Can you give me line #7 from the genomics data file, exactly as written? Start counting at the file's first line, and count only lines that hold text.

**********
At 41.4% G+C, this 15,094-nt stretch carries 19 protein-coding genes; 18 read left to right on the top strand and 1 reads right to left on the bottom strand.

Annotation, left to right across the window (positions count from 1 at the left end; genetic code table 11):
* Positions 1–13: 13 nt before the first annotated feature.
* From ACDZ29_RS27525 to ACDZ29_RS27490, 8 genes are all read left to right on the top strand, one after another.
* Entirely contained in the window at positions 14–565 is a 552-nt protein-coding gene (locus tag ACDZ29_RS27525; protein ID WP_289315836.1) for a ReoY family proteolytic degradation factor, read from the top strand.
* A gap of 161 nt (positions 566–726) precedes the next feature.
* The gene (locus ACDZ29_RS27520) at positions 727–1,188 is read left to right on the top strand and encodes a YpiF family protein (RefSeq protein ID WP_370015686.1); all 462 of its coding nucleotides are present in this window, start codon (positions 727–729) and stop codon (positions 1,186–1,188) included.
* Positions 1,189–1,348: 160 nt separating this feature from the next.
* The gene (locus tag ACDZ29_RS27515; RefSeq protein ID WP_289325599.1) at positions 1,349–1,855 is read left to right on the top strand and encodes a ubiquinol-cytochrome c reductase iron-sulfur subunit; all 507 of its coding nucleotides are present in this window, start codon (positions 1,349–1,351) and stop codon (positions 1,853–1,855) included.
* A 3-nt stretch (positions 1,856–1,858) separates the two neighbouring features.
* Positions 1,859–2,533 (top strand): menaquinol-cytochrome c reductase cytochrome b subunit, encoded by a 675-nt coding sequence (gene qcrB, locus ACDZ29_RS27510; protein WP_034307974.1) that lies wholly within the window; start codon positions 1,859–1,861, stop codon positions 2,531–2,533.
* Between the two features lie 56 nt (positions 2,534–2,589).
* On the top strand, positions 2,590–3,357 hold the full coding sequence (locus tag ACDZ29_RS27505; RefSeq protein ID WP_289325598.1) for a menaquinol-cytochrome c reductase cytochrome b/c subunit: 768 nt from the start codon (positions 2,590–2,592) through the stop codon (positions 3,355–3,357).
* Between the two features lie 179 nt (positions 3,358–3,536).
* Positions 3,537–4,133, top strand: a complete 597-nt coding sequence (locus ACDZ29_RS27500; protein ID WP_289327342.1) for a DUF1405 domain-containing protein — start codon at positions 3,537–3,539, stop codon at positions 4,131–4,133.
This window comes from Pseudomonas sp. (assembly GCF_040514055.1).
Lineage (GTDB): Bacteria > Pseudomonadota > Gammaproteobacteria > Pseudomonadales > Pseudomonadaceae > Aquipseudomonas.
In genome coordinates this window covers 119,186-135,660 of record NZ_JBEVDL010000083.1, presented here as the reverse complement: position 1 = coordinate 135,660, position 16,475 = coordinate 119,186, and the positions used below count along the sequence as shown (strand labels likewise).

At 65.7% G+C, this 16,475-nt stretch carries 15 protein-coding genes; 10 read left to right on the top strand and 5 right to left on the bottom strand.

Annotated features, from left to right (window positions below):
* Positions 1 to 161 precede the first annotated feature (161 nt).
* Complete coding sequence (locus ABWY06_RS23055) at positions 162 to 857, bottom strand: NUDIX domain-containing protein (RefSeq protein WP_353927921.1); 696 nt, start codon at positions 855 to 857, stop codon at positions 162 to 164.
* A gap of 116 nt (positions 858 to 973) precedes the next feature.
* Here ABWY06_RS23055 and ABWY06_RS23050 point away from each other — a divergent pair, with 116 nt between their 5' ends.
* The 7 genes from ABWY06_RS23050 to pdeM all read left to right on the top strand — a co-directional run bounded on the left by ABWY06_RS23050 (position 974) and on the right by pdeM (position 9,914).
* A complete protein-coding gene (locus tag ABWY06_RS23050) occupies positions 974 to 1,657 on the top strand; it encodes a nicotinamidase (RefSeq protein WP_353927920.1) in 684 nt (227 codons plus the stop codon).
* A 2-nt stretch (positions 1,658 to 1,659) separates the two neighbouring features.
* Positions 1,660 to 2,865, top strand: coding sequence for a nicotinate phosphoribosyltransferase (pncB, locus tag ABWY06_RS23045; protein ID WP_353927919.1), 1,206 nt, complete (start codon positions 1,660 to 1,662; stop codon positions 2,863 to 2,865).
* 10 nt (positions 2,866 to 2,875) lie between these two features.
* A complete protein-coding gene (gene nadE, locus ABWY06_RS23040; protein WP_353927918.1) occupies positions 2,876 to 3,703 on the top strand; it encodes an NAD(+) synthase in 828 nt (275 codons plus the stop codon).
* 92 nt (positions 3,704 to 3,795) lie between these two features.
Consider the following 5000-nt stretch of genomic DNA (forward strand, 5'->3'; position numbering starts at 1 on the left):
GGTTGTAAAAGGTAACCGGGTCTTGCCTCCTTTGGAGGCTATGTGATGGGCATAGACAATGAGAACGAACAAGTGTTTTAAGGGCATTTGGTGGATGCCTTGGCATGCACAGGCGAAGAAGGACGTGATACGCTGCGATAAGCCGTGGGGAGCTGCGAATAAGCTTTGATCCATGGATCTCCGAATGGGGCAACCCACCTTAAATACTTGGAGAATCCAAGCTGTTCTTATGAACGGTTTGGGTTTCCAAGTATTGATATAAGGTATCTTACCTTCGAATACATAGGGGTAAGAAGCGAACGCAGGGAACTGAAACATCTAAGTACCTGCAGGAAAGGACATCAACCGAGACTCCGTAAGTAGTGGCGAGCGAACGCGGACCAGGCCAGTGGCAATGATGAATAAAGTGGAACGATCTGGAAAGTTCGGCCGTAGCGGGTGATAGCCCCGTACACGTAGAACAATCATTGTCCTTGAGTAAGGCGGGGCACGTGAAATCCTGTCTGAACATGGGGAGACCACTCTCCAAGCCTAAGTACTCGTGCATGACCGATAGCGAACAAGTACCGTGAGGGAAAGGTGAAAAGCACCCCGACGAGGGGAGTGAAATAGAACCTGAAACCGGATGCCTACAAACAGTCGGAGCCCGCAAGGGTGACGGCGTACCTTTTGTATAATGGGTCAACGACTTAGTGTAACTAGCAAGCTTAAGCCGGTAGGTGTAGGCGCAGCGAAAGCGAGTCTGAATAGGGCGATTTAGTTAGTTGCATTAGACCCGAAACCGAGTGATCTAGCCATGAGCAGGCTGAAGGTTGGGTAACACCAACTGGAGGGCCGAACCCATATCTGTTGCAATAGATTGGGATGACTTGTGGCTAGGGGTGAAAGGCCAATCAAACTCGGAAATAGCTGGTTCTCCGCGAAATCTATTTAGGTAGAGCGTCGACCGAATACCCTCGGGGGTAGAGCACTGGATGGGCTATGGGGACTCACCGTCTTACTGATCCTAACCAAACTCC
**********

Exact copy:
* The gene (locus ACDZ29_RS27520) at positions 727–1,188 is read left to right on the top strand and encodes a YpiF family protein (RefSeq protein ID WP_370015686.1); all 462 of its coding nucleotides are present in this window, start codon (positions 727–729) and stop codon (positions 1,186–1,188) included.